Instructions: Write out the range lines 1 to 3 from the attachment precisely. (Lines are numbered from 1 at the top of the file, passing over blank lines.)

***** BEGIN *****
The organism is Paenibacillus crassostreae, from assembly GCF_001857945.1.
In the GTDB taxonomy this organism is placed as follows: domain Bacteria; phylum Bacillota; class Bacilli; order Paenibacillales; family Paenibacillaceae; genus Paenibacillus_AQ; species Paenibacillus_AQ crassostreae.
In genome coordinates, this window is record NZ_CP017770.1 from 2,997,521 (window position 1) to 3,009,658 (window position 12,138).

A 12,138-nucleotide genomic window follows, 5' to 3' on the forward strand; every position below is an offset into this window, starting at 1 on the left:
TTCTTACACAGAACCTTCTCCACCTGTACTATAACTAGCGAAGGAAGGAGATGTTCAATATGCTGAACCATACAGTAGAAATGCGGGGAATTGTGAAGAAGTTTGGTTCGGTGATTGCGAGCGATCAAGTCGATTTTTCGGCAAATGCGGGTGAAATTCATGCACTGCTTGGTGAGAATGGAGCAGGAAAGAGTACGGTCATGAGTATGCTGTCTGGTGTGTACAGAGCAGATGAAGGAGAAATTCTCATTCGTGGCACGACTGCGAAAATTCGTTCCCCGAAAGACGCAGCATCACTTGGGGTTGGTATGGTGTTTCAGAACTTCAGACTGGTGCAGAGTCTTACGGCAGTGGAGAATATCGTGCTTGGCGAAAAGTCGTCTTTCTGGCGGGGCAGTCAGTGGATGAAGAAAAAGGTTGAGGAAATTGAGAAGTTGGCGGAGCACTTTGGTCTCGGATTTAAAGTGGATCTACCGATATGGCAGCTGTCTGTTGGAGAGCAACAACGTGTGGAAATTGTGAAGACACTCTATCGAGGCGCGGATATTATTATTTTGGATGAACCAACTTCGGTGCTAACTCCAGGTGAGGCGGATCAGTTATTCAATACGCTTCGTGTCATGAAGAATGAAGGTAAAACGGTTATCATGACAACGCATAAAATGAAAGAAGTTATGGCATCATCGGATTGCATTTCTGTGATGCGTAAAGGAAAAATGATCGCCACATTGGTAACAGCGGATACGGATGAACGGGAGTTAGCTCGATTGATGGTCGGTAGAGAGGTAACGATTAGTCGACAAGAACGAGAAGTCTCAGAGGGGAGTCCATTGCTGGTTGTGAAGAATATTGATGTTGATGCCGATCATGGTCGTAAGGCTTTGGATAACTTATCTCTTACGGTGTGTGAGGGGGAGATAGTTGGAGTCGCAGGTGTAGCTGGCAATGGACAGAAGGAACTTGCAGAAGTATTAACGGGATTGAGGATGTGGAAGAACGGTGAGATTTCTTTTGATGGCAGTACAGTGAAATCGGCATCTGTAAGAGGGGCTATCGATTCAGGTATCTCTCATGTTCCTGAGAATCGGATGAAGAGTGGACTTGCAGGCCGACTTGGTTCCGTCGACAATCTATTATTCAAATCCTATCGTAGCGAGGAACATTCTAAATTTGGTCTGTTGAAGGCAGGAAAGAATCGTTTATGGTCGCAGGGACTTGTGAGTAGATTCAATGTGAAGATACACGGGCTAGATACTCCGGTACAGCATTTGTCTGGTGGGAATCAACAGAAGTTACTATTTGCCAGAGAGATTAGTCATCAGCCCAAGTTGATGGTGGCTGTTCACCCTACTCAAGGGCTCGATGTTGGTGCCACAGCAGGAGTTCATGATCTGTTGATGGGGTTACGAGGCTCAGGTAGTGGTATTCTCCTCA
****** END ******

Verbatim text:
The organism is Paenibacillus crassostreae, from assembly GCF_001857945.1.
In the GTDB taxonomy this organism is placed as follows: domain Bacteria; phylum Bacillota; class Bacilli; order Paenibacillales; family Paenibacillaceae; genus Paenibacillus_AQ; species Paenibacillus_AQ crassostreae.
In genome coordinates, this window is record NZ_CP017770.1 from 2,997,521 (window position 1) to 3,009,658 (window position 12,138).